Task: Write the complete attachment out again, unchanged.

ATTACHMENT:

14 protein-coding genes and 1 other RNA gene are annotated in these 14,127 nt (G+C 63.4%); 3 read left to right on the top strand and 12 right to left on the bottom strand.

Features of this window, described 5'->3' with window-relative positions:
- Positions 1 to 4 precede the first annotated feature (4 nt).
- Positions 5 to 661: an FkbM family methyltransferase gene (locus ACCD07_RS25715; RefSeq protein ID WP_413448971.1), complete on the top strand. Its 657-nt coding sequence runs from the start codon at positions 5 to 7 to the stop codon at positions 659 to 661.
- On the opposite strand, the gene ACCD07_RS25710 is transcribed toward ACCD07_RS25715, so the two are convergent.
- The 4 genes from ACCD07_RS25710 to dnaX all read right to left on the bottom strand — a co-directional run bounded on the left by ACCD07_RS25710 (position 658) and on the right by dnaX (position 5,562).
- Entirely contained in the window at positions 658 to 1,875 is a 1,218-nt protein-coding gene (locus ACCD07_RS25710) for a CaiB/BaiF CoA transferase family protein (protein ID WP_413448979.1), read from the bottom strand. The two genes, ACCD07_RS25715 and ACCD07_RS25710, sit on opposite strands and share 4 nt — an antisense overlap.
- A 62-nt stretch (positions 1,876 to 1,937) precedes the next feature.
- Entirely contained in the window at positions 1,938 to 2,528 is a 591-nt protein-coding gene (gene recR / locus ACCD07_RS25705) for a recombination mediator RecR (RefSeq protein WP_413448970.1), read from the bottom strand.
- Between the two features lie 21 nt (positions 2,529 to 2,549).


14 protein-coding genes and 1 other RNA gene are annotated in these 14,127 nt (G+C 63.4%); 3 read left to right on the top strand and 12 right to left on the bottom strand.

Features of this window, described 5'->3' with window-relative positions:
- Positions 1 to 4 precede the first annotated feature (4 nt).
- Positions 5 to 661: an FkbM family methyltransferase gene (locus ACCD07_RS25715; RefSeq protein ID WP_413448971.1), complete on the top strand. Its 657-nt coding sequence runs from the start codon at positions 5 to 7 to the stop codon at positions 659 to 661.
- On the opposite strand, the gene ACCD07_RS25710 is transcribed toward ACCD07_RS25715, so the two are convergent.
- The 4 genes from ACCD07_RS25710 to dnaX all read right to left on the bottom strand — a co-directional run bounded on the left by ACCD07_RS25710 (position 658) and on the right by dnaX (position 5,562).
- Entirely contained in the window at positions 658 to 1,875 is a 1,218-nt protein-coding gene (locus ACCD07_RS25710) for a CaiB/BaiF CoA transferase family protein (protein ID WP_413448979.1), read from the bottom strand. The two genes, ACCD07_RS25715 and ACCD07_RS25710, sit on opposite strands and share 4 nt — an antisense overlap.
- A 62-nt stretch (positions 1,876 to 1,937) precedes the next feature.
- Entirely contained in the window at positions 1,938 to 2,528 is a 591-nt protein-coding gene (gene recR / locus ACCD07_RS25705) for a recombination mediator RecR (RefSeq protein WP_413448970.1), read from the bottom strand.
- Between the two features lie 21 nt (positions 2,529 to 2,549).